ArtsATL > Dance > Preview: Core Dance’s “Life Interrupted” sheds light on Japanese-American internment

Preview: Core Dance’s “Life Interrupted” sheds light on Japanese-American internment

Core dancer Rose Shields in Life Interrupted, which opens Thursday night at 7 Stages. (Photo by Lynn Lane/Courtesy of CORE Dance.)

Core Dance’s Life Interrupted, created in 2015, will have its Atlanta premiere at 7 Stages from February 23 to February 26. The 50-minute dance/theater work seeks to raise awareness of the Japanese-American internment during World War II as well as draw attention to issues like post-war emigration and xenophobia. “We are not depicting the history, by choice, but instead using the history to inform the creation of the work,” says artistic director Sue Schroeder. “When doing a work like this, it is important to understand the truth in the history. It was important to find relevance in the present from the events of the past.” The development of Life Interrupted was funded in part by the U.S. Department of the Interior, Japanese-American Confinement Sites Grant Program, National Park Service, Alternate ROOTS and Goethe-Zentrum Atlanta, among other organizations.

The wartime internment affected thousands of Japanese Americans from 1942 to 1946, including future Martha Graham Dance Company legend Yuriko Kikuchi, who taught dance classes and staged a suite from The Nutcracker at the Gila River Relocation Center in Arizona where she was assigned to live.

Schroeder says that the company’s performances of Life Interrupted have particular relevance this year. “We are performing this work in February of 2017, which marks the 75th anniversary of the signing of Executive Order 9066 by President Roosevelt that put the camps into being,” she says. She likewise sees parallels between that time and current events — particularly regarding refugees. “Fear and hysteria are driving opinion and decisions,” she says. “It is uncanny how this history is resonating in the present.”

Life Interrupted portrays the conflicting emotions experienced by interned Japanese Americans, as well as the theme of overcoming challenging times through courage. The work’s use of abstract, contemporary dance allows audience members to take in the piece’s messages in individual ways. “Art has the capacity to ignite and inspire empathy, particularly for those labeled ‘the other,’” she says. “How each person experiences the igniting is unique; what and how we feel is unique.”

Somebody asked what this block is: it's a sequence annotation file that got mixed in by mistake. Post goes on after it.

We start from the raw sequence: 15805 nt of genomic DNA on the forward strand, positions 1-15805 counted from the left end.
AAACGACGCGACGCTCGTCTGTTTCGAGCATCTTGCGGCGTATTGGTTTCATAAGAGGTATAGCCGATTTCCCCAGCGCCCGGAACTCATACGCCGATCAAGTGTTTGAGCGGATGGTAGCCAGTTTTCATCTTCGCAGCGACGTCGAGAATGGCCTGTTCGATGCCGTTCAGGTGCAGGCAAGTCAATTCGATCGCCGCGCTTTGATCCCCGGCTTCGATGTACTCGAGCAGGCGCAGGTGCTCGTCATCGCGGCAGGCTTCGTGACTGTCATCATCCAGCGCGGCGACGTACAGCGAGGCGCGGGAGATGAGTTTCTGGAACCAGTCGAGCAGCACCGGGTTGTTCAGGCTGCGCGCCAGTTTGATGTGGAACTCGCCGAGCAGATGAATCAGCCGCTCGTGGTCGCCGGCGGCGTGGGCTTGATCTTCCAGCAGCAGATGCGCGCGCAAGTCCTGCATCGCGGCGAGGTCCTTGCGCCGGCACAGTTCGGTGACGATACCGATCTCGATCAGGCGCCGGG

Schroeder, who co-founded Core Dance in 1980 with her sister Kathy Schroeder Russell, says the company has a long history of creating work that is tied to social activism and social consciousness. The idea for creating Life Interrupted followed on the heels of Core’s residency, Moving Towards Health, which raised awareness of eating disorders in Arkansas. Dr. Gayle Seymour, a professor of art history and associate dean of the College of Fine Arts and Communication at the University of Central Arkansas, brought up to Schroeder the topic of the Japanese-American internment and its connection with the state.

Schroeder immediately realized this was the subject she wanted to tackle in her next project and began researching. “I first visited the former camp sites of Rohwer and Jerome in Arkansas,” she says. “I also read anything and everything I could find and watched footage online. I hired a dramaturge and together we went into the archives at the Butler Center in Little Rock. I researched at the WWII Japanese American Internment Museum in McGehee, Arkansas. And I listened to personal stories as told to me by persons still living who had been in the camps.”

From the information she gathered, Schroeder started creating movement experiments and working with collaborators to bring the subject matter to life. “Our set designer, Scott Silvey, made objects that were found in the camps: crates, a cot and we also had traveling coats and luggage,” she says. “We researched movement images and metaphors for these. I brought in Celeste Miller to work with stories, text and anecdotes with the dance artists of Core. I also brought in Leslie Scates to work with Ensemble Thinking technique.”

The score for Life Interrupted was written by German composer Christian Meyer, who composed the music for Schroeder’s work The Point in 2010. Life Interrupted also features projections of artwork by Nancy Chikaraishi, a professor of architecture at the Hammons School of Architecture at Drury University in Springfield, Missouri. Chikaraishi has a personal connection to the Japanese-American internment: her parents had lived at the camp in Rohwer.

Schroeder hopes that Life Interrupted will stir empathy and spark conversation. “When I travel abroad, it is very common to talk ‘politics’ in social settings — not to convince someone or defend a point of view but to exchange ideas and learn from each other,” she says. “Our current circumstances have fueled this in the U.S. We plan to have conversations with the audience after each performance and hope to inspire a continuing dialogue.”

Free events to audience members include a post-show reception in the theater lobby with Schroeder, Core Dance performers and Chikaraishi on Thursday, February 23; a post-show conversation with Schroeder, Core Dance performers and Chikaraishi on Friday, February 24; and a pre-show conversation at 7 p.m. in the theater with Schroeder and Chikaraishi on Saturday, February 25.

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